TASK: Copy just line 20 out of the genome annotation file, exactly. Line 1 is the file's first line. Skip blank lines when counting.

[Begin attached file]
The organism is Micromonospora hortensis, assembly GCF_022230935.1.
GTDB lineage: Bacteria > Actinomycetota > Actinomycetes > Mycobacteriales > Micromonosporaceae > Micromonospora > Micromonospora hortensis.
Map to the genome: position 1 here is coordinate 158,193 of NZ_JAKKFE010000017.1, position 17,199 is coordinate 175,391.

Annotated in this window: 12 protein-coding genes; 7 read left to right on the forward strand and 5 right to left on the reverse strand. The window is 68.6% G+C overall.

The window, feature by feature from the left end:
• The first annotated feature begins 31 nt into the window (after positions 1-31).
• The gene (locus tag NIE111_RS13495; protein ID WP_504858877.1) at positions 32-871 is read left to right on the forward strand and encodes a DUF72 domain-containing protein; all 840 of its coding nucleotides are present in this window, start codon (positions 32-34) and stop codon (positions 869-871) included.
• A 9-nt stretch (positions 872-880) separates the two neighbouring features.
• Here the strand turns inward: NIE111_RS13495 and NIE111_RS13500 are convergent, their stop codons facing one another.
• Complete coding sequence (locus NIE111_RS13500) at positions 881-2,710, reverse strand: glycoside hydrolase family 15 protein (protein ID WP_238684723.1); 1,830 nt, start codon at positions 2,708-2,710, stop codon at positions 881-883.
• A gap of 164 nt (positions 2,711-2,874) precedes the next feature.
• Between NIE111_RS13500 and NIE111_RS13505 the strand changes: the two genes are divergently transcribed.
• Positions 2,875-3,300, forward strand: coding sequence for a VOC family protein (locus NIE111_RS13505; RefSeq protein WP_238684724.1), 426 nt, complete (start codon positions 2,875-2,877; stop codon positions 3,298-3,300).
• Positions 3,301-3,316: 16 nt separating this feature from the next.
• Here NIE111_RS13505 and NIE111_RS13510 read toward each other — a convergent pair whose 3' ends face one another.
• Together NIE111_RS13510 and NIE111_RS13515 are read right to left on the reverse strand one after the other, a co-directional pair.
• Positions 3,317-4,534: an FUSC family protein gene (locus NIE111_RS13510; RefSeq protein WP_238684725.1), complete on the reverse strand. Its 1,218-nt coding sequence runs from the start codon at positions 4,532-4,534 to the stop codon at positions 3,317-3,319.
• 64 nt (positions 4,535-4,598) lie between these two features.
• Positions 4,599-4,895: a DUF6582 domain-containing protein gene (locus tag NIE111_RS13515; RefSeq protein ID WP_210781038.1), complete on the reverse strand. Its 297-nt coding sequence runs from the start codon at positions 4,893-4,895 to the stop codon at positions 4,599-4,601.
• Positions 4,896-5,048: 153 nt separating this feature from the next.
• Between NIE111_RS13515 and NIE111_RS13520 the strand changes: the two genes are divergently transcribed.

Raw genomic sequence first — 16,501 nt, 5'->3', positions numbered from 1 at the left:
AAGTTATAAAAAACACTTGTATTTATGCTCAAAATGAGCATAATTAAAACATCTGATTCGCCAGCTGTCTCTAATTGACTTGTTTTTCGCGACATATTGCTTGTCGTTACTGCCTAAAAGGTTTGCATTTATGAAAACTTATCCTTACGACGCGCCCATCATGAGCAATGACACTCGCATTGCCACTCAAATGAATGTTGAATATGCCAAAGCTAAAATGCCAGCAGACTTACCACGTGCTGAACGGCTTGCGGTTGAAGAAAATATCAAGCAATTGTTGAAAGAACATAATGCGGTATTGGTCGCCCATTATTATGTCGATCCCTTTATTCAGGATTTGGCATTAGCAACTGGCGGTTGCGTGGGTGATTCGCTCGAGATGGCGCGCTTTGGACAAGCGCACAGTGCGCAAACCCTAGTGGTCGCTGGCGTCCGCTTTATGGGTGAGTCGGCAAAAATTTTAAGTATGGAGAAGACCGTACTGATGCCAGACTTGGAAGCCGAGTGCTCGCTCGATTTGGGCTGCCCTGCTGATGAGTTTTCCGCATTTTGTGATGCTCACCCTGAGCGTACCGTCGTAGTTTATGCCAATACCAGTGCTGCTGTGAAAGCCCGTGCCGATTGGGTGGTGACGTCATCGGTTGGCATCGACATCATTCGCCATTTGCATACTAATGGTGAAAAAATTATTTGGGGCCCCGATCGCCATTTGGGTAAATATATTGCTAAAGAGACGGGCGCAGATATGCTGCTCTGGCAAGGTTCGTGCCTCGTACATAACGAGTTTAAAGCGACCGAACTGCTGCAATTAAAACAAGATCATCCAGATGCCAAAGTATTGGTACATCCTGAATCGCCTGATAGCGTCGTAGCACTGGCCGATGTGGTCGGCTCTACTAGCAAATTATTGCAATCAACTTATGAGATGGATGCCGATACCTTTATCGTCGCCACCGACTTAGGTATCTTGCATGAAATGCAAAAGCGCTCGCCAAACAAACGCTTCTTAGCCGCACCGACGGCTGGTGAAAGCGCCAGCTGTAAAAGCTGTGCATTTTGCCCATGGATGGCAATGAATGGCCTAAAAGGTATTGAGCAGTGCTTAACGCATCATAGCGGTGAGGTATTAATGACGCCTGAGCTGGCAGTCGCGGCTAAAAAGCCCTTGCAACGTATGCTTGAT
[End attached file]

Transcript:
• Positions 4,896-5,048: 153 nt separating this feature from the next.